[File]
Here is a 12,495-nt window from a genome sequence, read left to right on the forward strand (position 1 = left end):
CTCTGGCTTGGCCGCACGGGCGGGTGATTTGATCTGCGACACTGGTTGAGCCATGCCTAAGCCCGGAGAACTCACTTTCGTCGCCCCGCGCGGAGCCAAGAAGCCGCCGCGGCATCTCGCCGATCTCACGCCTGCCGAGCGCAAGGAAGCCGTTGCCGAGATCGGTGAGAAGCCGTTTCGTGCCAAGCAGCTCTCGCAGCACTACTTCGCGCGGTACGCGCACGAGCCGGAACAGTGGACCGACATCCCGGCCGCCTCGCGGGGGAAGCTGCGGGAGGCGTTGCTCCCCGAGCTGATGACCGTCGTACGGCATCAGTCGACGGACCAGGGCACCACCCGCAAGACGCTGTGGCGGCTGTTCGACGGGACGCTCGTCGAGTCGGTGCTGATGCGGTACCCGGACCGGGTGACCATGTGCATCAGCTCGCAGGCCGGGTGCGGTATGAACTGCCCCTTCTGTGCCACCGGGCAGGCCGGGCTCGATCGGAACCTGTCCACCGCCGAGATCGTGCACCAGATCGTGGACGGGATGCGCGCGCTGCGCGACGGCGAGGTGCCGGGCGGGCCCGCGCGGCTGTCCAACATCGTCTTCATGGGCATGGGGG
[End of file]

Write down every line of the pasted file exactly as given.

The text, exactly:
Here is a 12,495-nt window from a genome sequence, read left to right on the forward strand (position 1 = left end):
CTCTGGCTTGGCCGCACGGGCGGGTGATTTGATCTGCGACACTGGTTGAGCCATGCCTAAGCCCGGAGAACTCACTTTCGTCGCCCCGCGCGGAGCCAAGAAGCCGCCGCGGCATCTCGCCGATCTCACGCCTGCCGAGCGCAAGGAAGCCGTTGCCGAGATCGGTGAGAAGCCGTTTCGTGCCAAGCAGCTCTCGCAGCACTACTTCGCGCGGTACGCGCACGAGCCGGAACAGTGGACCGACATCCCGGCCGCCTCGCGGGGGAAGCTGCGGGAGGCGTTGCTCCCCGAGCTGATGACCGTCGTACGGCATCAGTCGACGGACCAGGGCACCACCCGCAAGACGCTGTGGCGGCTGTTCGACGGGACGCTCGTCGAGTCGGTGCTGATGCGGTACCCGGACCGGGTGACCATGTGCATCAGCTCGCAGGCCGGGTGCGGTATGAACTGCCCCTTCTGTGCCACCGGGCAGGCCGGGCTCGATCGGAACCTGTCCACCGCCGAGATCGTGCACCAGATCGTGGACGGGATGCGCGCGCTGCGCGACGGCGAGGTGCCGGGCGGGCCCGCGCGGCTGTCCAACATCGTCTTCATGGGCATGGGGG